Cognac – perhaps the world’s most refined and sophisticated spirit – is the product of some decidedly less savory influences. Tariffs, poor preservation methods, war, disease, and even the devil may have played a role in cognac’s creation.
A simple and natural desire to avoid taxes led to the first step in transforming wine into brandy and “ordinary” brandy into cognac Dutch ships had been transporting cargoes of the thin local wine grown around the city of Cognac since about 1100. When authorities increased taxes on barrels of wine leaving Charente, the Dutch merchants built distilleries along the river to concentrate the weak vintage. Distillation boiled off much of the water in the wine while multiplying the alcohol content by a factor of eight, making it less susceptible to spoilage. The “dehydrated” eau de vie could be reconstituted with distilled water once it reached the Netherlands, England, or Ireland, so the same amount of finished product could be shipped in fewer barrels and a reduced tax burden.
The next phase in cognac’s development, according to legend, was born of hellish visions. One version of the story relates how Jacques de la Croix de Segonzac Maron, a knight returning to his vineyard from battle, caught his wife and her lover together and murdered them. Wracked with guilt, he suffered from vivid nightmares in which Satan’s minions boiled his flesh twice in an attempt to render his soul. Jacques interpreted the dream as a message from God that his wines should likewise be twice boiled. However it came about, double distillation is now a hallmark of all cognac.
Cognac’s other defining characteristic, the oak-barrel aging process, owes much to the Seven Years’ War (1756-1763).
During the 17th Century, distillers realized that, instead of cutting the double-distilled eau de vie with water, it could be savored in its concentrated state.
This discovery gained significance when shipping delays forced distilleries to keep their stocks stored in their casks for longer periods. The longer it stayed in encased in oak, the mellower and more complex its palate became. While economic realities dictated that the vast majority of the liquor be sold to the exporters for dilution and consumption, local farmers prized the reserve stock, both for its flavor and its higher retail value after sufficient aging.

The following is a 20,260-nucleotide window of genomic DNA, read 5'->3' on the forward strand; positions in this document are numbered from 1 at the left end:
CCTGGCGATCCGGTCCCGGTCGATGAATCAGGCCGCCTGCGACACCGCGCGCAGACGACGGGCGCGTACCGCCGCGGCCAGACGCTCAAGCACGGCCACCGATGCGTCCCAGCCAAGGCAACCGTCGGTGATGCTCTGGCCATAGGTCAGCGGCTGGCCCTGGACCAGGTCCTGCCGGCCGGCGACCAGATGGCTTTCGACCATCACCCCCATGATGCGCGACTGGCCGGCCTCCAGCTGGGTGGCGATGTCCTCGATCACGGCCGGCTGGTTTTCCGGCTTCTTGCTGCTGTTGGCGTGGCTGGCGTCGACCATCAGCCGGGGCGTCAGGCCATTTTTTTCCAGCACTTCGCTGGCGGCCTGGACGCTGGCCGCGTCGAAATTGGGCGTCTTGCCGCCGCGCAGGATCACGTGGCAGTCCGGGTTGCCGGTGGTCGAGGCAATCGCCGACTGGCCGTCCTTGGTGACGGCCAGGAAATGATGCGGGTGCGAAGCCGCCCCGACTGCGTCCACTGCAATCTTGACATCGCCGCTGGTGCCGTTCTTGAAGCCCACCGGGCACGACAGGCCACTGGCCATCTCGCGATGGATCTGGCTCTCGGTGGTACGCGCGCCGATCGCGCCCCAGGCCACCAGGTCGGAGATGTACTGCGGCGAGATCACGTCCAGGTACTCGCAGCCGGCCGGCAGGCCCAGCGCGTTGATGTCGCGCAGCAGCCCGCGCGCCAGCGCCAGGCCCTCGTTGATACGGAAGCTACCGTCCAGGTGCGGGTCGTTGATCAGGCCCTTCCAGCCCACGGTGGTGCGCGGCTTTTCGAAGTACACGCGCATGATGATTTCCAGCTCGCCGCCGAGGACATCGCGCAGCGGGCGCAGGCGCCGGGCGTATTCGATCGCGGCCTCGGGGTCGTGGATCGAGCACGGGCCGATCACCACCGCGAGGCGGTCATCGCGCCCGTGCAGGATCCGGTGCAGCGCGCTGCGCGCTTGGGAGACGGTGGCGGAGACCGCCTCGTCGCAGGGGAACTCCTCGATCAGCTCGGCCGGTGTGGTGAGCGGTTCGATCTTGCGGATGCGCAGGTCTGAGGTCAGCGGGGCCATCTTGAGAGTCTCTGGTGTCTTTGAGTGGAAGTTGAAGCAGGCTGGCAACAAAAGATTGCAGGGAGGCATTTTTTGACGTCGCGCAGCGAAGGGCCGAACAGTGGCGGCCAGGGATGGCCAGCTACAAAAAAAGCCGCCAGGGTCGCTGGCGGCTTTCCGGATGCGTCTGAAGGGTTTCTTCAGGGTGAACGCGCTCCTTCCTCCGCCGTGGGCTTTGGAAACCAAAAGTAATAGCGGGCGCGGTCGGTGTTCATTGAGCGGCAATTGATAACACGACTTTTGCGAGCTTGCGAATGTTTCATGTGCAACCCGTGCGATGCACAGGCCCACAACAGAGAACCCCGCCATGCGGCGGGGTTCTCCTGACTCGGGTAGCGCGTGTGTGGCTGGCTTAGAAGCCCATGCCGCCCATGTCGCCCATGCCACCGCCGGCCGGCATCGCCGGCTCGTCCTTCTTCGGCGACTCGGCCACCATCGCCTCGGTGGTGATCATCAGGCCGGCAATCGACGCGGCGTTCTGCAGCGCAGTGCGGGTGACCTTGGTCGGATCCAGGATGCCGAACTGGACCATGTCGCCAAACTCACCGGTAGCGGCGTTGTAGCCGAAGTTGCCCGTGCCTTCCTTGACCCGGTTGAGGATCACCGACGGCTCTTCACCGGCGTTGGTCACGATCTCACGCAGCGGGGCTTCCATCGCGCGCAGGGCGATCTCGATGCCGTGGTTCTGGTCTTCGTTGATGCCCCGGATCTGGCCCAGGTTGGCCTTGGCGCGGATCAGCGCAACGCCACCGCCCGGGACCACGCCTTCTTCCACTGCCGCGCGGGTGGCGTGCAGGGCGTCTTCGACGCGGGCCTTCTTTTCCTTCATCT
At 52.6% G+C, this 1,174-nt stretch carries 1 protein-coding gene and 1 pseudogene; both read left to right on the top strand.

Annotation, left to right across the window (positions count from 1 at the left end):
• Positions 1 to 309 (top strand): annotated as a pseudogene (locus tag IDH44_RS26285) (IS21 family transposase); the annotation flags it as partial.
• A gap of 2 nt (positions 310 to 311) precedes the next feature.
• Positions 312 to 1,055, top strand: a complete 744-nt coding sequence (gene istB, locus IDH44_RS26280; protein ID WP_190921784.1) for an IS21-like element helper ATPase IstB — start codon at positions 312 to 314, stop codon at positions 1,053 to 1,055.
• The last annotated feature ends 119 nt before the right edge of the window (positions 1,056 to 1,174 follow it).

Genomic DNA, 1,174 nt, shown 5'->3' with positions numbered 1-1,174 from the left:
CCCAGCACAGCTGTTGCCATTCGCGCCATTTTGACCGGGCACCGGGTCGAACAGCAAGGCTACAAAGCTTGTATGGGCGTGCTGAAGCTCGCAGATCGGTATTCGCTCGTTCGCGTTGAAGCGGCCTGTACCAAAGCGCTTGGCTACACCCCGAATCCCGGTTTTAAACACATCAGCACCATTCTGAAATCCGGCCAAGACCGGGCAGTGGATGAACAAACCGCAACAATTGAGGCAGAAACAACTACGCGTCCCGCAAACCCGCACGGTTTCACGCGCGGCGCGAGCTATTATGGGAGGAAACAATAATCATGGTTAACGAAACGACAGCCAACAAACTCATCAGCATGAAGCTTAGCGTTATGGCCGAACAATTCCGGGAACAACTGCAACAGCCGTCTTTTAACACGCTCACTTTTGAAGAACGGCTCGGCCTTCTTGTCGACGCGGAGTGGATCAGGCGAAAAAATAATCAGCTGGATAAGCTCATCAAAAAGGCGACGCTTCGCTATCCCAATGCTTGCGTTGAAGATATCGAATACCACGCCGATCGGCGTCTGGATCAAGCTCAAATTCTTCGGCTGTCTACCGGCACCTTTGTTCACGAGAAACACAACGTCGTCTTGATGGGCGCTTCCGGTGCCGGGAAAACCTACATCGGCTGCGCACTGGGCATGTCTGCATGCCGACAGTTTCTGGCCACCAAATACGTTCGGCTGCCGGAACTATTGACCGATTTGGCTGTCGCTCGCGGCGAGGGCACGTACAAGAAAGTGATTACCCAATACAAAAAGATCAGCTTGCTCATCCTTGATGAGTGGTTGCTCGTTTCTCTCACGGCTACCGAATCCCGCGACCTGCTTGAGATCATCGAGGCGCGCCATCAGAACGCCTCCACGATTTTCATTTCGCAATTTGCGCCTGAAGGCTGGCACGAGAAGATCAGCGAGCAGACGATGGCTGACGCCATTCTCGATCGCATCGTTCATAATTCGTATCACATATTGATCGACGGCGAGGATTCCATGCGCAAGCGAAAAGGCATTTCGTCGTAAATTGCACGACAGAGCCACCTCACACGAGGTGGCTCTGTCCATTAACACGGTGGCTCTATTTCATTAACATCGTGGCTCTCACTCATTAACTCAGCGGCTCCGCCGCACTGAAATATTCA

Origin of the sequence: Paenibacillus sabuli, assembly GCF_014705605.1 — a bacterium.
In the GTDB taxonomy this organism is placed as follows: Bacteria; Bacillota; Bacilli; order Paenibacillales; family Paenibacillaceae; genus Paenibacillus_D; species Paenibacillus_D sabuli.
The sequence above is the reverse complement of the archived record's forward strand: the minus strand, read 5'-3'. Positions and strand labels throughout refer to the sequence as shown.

When the war virtually shut down maritime trade and all legitimate exchange between France and Great Britain, distributors exported cognac from the growing area overland to the Netherlands. From there, smugglers often slipped barrels across the North Sea and into England. The land journey took much longer than transport by ship, and the extra time allowed the cognac to develop the subtle aromas and flavors that have become recognizable as cognac. In fact, it was only after the war that the distilled, oak-cask-aged wine was named “cognac.”
Oak-aging has become such an important aspect of cognac production, transferring to the liquor flavor-rich tannins, rich colors, and full-bodied aroma that only 40- to 100-year-old trees from the Limousin and Troncais regions are deemed worthy of the becoming cognac casks.
Pre-1900 cognacs are rare and expensive, but they present a taste of another era, one that can never be recaptured.
The final watershed in cognac’s evolution was due to the plague of the Phylloxera outbreak in the last quarter of the 18th century. The fungus caused by the beetle’s feeding on grapevine roots nearly wiped out production in Charente. While the region recovered, thanks to the importation of resistant strains, cognac has not been the same since. Pre-1900 cognacs are rare and expensive, but they present a taste of another era, one that can never be recaptured.